You are hereIs the U.S. Going to Direct Immigration to International STEM Talent?
Is the U.S. Going to Direct Immigration to International STEM Talent?
The U.S. House of Representatives is due to consider a bill that will ease immigration quotas for students and workers in science and technology, while also scrapping the so-called “Diversity Lottery” that, since 1990, has assigned green cards to qualified immigration candidates from any country by chance.
Rep. Lamar Smith, (R-Tx), Chair of the House Judiciary Committee, has written a bill whose goals, if not particulars, have broad bipartisan support: it would direct tens of thousands of green cards only to those foreigners who graduated from American universities with degrees in STEM,according to a report in the Washington Times by Stephen Dinan.
Rep. Smith writes in an editorial yesterday in Politico (9/19): "While we need more Americans to obtain STEM master's degrees and doctorates in the future, we could boost job creation and improve our economy in the interim by allowing foreign graduates of American universities to remain. By allowing employers to fill their talent needs with foreign graduates of US universities, they will be able to do what they do best: create jobs and expand our economy."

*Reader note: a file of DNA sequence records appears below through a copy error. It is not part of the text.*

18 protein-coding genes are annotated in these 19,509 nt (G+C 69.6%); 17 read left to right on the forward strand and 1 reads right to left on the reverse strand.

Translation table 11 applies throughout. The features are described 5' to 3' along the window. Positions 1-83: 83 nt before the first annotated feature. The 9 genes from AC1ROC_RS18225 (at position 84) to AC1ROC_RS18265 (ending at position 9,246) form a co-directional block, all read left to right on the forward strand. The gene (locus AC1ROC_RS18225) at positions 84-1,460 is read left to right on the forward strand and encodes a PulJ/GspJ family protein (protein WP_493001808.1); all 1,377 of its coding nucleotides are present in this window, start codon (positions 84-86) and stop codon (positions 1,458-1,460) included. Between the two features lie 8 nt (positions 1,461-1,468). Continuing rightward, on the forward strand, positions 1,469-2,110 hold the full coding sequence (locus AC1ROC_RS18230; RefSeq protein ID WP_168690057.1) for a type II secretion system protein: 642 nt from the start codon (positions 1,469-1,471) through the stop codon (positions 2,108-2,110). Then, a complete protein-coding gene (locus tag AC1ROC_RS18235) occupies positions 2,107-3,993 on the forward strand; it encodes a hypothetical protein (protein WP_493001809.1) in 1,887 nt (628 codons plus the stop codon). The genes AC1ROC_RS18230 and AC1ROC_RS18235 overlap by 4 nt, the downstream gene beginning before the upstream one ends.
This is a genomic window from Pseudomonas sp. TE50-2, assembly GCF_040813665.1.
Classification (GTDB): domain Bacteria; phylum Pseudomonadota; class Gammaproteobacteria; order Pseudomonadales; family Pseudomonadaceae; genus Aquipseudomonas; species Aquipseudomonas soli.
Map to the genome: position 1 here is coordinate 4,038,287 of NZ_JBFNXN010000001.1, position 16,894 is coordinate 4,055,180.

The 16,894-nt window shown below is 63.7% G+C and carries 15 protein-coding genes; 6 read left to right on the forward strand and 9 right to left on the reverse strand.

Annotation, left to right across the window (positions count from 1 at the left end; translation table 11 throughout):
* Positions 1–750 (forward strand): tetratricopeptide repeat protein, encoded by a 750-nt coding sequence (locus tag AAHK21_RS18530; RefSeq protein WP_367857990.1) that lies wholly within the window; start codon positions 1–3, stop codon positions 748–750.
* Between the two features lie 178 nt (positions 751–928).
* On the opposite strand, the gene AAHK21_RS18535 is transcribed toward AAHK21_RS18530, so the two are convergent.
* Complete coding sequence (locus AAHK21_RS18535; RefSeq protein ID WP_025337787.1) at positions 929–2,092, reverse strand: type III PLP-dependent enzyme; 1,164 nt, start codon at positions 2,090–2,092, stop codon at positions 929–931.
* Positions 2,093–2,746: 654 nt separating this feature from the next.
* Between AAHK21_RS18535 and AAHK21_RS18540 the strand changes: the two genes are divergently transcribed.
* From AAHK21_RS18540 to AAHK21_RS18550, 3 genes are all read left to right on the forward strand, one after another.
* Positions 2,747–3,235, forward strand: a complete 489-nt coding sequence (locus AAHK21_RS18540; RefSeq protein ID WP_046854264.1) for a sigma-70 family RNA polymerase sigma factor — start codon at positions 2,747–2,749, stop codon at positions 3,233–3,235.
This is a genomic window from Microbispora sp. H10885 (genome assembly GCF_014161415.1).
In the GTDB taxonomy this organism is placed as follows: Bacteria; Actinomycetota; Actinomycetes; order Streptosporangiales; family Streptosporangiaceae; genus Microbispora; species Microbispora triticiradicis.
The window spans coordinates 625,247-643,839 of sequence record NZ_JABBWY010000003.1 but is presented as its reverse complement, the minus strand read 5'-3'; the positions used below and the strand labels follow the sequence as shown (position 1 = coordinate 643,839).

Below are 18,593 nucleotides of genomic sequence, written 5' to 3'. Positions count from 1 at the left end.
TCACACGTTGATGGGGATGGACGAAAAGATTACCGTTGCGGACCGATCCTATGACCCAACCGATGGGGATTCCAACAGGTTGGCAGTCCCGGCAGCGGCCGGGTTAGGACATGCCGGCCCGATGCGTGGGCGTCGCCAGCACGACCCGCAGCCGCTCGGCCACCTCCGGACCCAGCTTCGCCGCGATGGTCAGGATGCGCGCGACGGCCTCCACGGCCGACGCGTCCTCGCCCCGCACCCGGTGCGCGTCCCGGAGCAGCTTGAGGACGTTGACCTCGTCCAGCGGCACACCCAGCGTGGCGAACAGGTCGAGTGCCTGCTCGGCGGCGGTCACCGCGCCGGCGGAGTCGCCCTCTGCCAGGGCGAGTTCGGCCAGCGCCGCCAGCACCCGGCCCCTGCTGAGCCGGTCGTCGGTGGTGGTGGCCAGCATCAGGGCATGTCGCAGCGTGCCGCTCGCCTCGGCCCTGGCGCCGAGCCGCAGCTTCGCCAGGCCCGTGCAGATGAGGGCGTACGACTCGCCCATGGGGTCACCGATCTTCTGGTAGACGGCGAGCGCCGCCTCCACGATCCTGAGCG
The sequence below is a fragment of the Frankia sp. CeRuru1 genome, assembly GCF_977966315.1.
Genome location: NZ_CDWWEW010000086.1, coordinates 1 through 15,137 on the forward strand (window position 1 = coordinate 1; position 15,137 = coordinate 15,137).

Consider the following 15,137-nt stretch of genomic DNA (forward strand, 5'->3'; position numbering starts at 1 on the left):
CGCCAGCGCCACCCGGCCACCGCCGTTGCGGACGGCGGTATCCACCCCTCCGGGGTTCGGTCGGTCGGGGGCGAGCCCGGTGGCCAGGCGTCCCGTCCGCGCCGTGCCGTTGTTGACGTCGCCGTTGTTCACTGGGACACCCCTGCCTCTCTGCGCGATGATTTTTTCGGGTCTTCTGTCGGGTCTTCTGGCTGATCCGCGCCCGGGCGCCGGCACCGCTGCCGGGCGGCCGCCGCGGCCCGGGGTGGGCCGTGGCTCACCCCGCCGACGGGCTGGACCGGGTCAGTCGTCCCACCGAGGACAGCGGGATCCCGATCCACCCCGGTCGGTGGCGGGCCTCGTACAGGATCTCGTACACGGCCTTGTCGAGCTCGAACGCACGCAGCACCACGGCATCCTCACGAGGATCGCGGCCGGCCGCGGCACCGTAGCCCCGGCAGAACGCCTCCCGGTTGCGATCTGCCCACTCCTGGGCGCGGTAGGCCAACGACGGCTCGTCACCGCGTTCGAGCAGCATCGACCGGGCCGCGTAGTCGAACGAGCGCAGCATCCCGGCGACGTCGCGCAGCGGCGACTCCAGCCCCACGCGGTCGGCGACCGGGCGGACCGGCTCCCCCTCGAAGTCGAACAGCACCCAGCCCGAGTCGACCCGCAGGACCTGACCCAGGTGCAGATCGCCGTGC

By some reports, foreign students receive half of all graduate degrees in STEM fields in the U.S.
"Behind the partisan maneuvering over details,” The New York Times reports, “there was notable bipartisan accord - rare in this polarized Congress - on the broad goals of the legislation: to offer visas so science and technology graduates could remain here and start businesses to create jobs." “Last week,” the Times report continues, "leaders of American universities sent a letter to President Obama and to Congress warning that the lack of visas for advanced science graduates was 'a critical threat to America's pre-eminence as a global center of innovation and prosperity.' Among those signing were presidents of Stanford, Harvard, Cornell, the California Institute of Technology and MIT. According to the university leaders, in 2009 foreigners made up about 45 percent of all graduate students in engineering, math, computer and physical sciences, and they earned 52 percent of all new doctoral degrees in those fields."